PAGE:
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According to new Gartner research, two types of emerging artificial intelligence (AI) — emotion and generative AI — are both reaching the peak of the digital advertising hype cycle. This is thanks to AI’s expansion into targeting, measurement, identity resolution and even generating creative content.
“I think one of the key pieces is that the options for marketers have been accelerating,” Mike Froggatt, senior director analyst in the Gartner marketing practice, told VentureBeat. “When you think about the fragmentation of digital media, ten years ago, there was display, search, video, rich media, but now, there’s podcasts, over-the-top platforms, blockchain and NFTs. AI is helping marketers target, measure and identify consumers, even generating the content that can appear in those channels, creating all new artifacts to give marketers a voice in those channels.”
Traditional methods for targeting customers are depreciating, noted the Gartner report, Hype Cycle for Digital Advertising 2022, evolving from an assumed quid pro quo to an explicit consent-driven media and advertising economy.
While Google continues to delay the date it will stop supporting third-party cookies — which digital advertisers have historically relied on for ad tracking — digital marketers will need to learn to adapt as customer data becomes more scarce and targeting difficulty increases.
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Emotion AI: Opportunities and privacy challenges
According to an analysis by Gartner analyst Andrew Frank, emotion AI technologies “use AI techniques to analyze the emotional state of a user…[and] can initiate responses by performing specific, personalized actions to fit the mood of the customer.”
Frank says it is part of a larger trend called “influence AI” that “seeks to automate elements of digital experience that guide user choices at scale by learning and applying techniques of behavioral science.”
With public criticism around the use, or even potential use, of emotion AI tools, privacy and trust will be essential to emotion AI’s success, said Froggatt.
“It’s going to have to be transparent in how it’s being used and we’re going to have to move away from bundling it in types of tracking within apps that collect things implicity,” he explained.
But emotion AI will create interesting opportunities for brands if tied to trust and explicit consent, he added. According to the Gartner report, access to emotion data “delivers insights into motivational drivers that help test and refine content, tailor digital experiences and build deeper connections between people and brands.”
The Gartner report cautioned that emotion AI would likely take another decade to become firmly established. For now, organizations should review vendor capabilities carefully, since the emotion AI market is immature and companies may only support limited use cases and industries.
Generative AI: Soon to reach mainstream adoption
The Gartner report also found that generative AI covers a broad swath of tools that “learn from existing artifacts to generate new, realistic artifacts such as video, narrative, speech, synthetic data and product designs that reflect the characteristics of the training data without repetition.”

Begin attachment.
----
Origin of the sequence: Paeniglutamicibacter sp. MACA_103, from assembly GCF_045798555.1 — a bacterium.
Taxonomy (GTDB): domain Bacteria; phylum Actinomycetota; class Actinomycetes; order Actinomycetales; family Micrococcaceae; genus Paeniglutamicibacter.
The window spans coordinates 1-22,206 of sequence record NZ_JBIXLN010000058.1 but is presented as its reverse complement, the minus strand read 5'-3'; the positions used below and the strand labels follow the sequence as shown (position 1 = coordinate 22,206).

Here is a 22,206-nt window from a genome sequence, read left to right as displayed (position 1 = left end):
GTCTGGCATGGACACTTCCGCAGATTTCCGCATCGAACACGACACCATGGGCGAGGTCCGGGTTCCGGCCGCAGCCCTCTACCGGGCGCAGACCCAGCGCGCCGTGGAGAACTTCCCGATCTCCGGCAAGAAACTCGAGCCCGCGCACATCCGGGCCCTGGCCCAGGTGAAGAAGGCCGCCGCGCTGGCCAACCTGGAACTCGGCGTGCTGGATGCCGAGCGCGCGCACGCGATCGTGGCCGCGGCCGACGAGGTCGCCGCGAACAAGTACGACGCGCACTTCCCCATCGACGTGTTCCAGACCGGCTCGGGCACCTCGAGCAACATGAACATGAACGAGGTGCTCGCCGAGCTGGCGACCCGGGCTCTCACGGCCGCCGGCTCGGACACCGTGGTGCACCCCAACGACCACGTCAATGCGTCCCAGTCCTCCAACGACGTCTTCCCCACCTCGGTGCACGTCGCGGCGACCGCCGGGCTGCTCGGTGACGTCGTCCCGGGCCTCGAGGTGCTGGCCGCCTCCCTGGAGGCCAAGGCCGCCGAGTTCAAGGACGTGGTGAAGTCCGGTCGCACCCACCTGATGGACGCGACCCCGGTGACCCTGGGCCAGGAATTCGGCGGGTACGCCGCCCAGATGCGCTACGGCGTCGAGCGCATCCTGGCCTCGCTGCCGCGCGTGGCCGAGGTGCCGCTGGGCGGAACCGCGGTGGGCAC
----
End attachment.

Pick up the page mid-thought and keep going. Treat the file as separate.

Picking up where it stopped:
Within the next two to five years, the report predicts, these solutions will reach mainstream adoption.
Elements of the metaverse, including digital humans, will rely on generative AI. Transformer models, like Open AI’s DALL-E 2, can create original images from a text description. Synthetic data is also an example of generative AI, helping to augment scarce data or mitigate bias.
For marketing professionals, generative AI tackles many issues they face today, including the need for more content, more assets and to engage customers in smart and personalized ways.
“Imagine a brand taking a generative AI tool and feeding their existing creative and copy assets into it and coming up with whole new versions of ad, video and email content,” said Froggart. “It automates a lot of that and allows marketers to focus on the strategy around it.”
In addition, generative data assets can remove the individual identity necessary for targeting.
“I think that it can be super-powerful for advertisers and media,” he added.
Still, steep challenges around possible regulations and issues such as deepfakes remain. The Gartner report recommends examining and quantifying the advantages and limitations of generative AI, as well as weighing technical capabilities with ethical factors.
Gartner research: Future of AI in marketing
For now, marketing pros still have the old tools – like third-party cookies – available to them. But with trends like media fragmentation and deprecation of customer data sources not slowing down, they will need the right tools to adapt to new forms of measurement and targeting.
“I think that’s where AI is really going to start showing its value,” said Froggart, adding that while he doesn’t think solutions like generative and emotion AI will avoid the Gartner Hype Cycle’s “trough of disillusionment” after reaching the peak, “I think they will be finding their own route through the hype cycle.”
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